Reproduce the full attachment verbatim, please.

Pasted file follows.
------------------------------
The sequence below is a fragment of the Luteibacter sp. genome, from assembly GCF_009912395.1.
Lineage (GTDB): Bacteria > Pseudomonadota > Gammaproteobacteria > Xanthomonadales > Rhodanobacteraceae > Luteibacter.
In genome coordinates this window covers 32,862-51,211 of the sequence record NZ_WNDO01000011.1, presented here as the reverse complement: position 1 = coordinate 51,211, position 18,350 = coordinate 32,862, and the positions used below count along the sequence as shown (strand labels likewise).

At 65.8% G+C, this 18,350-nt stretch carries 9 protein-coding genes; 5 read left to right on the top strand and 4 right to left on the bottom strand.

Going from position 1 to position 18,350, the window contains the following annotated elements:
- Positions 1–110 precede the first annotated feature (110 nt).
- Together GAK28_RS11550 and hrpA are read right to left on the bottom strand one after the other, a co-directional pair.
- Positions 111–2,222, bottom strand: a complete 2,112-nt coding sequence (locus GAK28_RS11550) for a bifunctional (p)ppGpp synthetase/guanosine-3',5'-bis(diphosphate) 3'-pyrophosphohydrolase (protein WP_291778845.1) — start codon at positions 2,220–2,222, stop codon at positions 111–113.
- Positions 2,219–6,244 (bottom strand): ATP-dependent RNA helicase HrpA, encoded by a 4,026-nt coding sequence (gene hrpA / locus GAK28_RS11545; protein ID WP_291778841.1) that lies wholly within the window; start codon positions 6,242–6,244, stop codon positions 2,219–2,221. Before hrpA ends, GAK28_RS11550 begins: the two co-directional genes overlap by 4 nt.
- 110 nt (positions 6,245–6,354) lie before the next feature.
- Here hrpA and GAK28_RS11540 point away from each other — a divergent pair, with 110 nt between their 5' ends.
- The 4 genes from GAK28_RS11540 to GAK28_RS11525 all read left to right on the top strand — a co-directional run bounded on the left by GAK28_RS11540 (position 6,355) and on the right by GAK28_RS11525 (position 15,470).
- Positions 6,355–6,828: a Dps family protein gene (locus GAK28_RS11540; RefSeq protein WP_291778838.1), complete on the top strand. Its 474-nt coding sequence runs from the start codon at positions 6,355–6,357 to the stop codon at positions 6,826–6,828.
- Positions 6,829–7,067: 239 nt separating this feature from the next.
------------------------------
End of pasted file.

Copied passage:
The sequence below is a fragment of the Luteibacter sp. genome, from assembly GCF_009912395.1.
Lineage (GTDB): Bacteria > Pseudomonadota > Gammaproteobacteria > Xanthomonadales > Rhodanobacteraceae > Luteibacter.
In genome coordinates this window covers 32,862-51,211 of the sequence record NZ_WNDO01000011.1, presented here as the reverse complement: position 1 = coordinate 51,211, position 18,350 = coordinate 32,862, and the positions used below count along the sequence as shown (strand labels likewise).

At 65.8% G+C, this 18,350-nt stretch carries 9 protein-coding genes; 5 read left to right on the top strand and 4 right to left on the bottom strand.

Going from position 1 to position 18,350, the window contains the following annotated elements:
- Positions 1–110 precede the first annotated feature (110 nt).
- Together GAK28_RS11550 and hrpA are read right to left on the bottom strand one after the other, a co-directional pair.
- Positions 111–2,222, bottom strand: a complete 2,112-nt coding sequence (locus GAK28_RS11550) for a bifunctional (p)ppGpp synthetase/guanosine-3',5'-bis(diphosphate) 3'-pyrophosphohydrolase (protein WP_291778845.1) — start codon at positions 2,220–2,222, stop codon at positions 111–113.
- Positions 2,219–6,244 (bottom strand): ATP-dependent RNA helicase HrpA, encoded by a 4,026-nt coding sequence (gene hrpA / locus GAK28_RS11545; protein ID WP_291778841.1) that lies wholly within the window; start codon positions 6,242–6,244, stop codon positions 2,219–2,221. Before hrpA ends, GAK28_RS11550 begins: the two co-directional genes overlap by 4 nt.
- 110 nt (positions 6,245–6,354) lie before the next feature.
- Here hrpA and GAK28_RS11540 point away from each other — a divergent pair, with 110 nt between their 5' ends.
- The 4 genes from GAK28_RS11540 to GAK28_RS11525 all read left to right on the top strand — a co-directional run bounded on the left by GAK28_RS11540 (position 6,355) and on the right by GAK28_RS11525 (position 15,470).
- Positions 6,355–6,828: a Dps family protein gene (locus GAK28_RS11540; RefSeq protein WP_291778838.1), complete on the top strand. Its 474-nt coding sequence runs from the start codon at positions 6,355–6,357 to the stop codon at positions 6,826–6,828.
- Positions 6,829–7,067: 239 nt separating this feature from the next.